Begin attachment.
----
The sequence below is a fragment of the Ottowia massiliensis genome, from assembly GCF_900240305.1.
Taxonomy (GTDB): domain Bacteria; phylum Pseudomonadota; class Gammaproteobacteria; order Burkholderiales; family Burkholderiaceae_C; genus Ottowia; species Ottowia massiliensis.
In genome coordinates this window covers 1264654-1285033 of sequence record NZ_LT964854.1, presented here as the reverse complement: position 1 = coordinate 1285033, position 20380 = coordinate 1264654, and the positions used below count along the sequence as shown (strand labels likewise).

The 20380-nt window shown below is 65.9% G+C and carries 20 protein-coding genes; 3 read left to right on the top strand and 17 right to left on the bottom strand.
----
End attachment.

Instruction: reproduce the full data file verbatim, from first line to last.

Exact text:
The sequence below is a fragment of the Ottowia massiliensis genome, from assembly GCF_900240305.1.
Taxonomy (GTDB): domain Bacteria; phylum Pseudomonadota; class Gammaproteobacteria; order Burkholderiales; family Burkholderiaceae_C; genus Ottowia; species Ottowia massiliensis.
In genome coordinates this window covers 1264654-1285033 of sequence record NZ_LT964854.1, presented here as the reverse complement: position 1 = coordinate 1285033, position 20380 = coordinate 1264654, and the positions used below count along the sequence as shown (strand labels likewise).

The 20380-nt window shown below is 65.9% G+C and carries 20 protein-coding genes; 3 read left to right on the top strand and 17 right to left on the bottom strand.